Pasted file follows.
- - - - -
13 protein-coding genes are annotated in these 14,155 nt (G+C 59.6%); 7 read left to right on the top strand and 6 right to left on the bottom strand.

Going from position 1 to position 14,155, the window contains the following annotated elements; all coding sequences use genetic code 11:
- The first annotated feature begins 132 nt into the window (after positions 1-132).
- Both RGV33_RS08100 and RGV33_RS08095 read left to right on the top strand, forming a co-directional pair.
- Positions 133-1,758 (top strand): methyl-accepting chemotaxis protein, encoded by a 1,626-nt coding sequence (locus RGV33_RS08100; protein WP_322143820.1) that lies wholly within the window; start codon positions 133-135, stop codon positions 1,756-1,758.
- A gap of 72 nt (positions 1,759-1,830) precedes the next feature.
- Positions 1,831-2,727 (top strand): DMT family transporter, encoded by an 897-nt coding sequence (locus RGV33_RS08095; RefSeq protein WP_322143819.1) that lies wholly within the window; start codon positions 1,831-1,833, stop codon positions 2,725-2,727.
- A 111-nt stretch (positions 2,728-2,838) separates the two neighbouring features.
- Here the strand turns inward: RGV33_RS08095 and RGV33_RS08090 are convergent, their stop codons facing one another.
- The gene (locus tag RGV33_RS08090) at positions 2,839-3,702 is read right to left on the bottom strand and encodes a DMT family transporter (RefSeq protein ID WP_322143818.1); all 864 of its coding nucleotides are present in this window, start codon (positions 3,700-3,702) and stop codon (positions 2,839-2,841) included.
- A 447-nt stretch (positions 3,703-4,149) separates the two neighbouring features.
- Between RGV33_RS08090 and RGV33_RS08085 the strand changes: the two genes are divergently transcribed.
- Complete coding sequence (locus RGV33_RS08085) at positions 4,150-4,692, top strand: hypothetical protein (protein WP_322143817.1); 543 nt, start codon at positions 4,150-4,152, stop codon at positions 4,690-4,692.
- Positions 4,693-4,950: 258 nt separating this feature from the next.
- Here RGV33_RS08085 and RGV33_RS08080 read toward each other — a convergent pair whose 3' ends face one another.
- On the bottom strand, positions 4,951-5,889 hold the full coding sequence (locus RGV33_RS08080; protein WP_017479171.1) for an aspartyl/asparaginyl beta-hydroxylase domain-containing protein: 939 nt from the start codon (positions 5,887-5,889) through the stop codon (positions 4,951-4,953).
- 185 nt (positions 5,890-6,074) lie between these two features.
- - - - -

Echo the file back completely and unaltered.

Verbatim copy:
13 protein-coding genes are annotated in these 14,155 nt (G+C 59.6%); 7 read left to right on the top strand and 6 right to left on the bottom strand.

Going from position 1 to position 14,155, the window contains the following annotated elements; all coding sequences use genetic code 11:
- The first annotated feature begins 132 nt into the window (after positions 1-132).
- Both RGV33_RS08100 and RGV33_RS08095 read left to right on the top strand, forming a co-directional pair.
- Positions 133-1,758 (top strand): methyl-accepting chemotaxis protein, encoded by a 1,626-nt coding sequence (locus RGV33_RS08100; protein WP_322143820.1) that lies wholly within the window; start codon positions 133-135, stop codon positions 1,756-1,758.
- A gap of 72 nt (positions 1,759-1,830) precedes the next feature.
- Positions 1,831-2,727 (top strand): DMT family transporter, encoded by an 897-nt coding sequence (locus RGV33_RS08095; RefSeq protein WP_322143819.1) that lies wholly within the window; start codon positions 1,831-1,833, stop codon positions 2,725-2,727.
- A 111-nt stretch (positions 2,728-2,838) separates the two neighbouring features.
- Here the strand turns inward: RGV33_RS08095 and RGV33_RS08090 are convergent, their stop codons facing one another.
- The gene (locus tag RGV33_RS08090) at positions 2,839-3,702 is read right to left on the bottom strand and encodes a DMT family transporter (RefSeq protein ID WP_322143818.1); all 864 of its coding nucleotides are present in this window, start codon (positions 3,700-3,702) and stop codon (positions 2,839-2,841) included.
- A 447-nt stretch (positions 3,703-4,149) separates the two neighbouring features.
- Between RGV33_RS08090 and RGV33_RS08085 the strand changes: the two genes are divergently transcribed.
- Complete coding sequence (locus RGV33_RS08085) at positions 4,150-4,692, top strand: hypothetical protein (protein WP_322143817.1); 543 nt, start codon at positions 4,150-4,152, stop codon at positions 4,690-4,692.
- Positions 4,693-4,950: 258 nt separating this feature from the next.
- Here RGV33_RS08085 and RGV33_RS08080 read toward each other — a convergent pair whose 3' ends face one another.
- On the bottom strand, positions 4,951-5,889 hold the full coding sequence (locus RGV33_RS08080; protein WP_017479171.1) for an aspartyl/asparaginyl beta-hydroxylase domain-containing protein: 939 nt from the start codon (positions 5,887-5,889) through the stop codon (positions 4,951-4,953).
- 185 nt (positions 5,890-6,074) lie between these two features.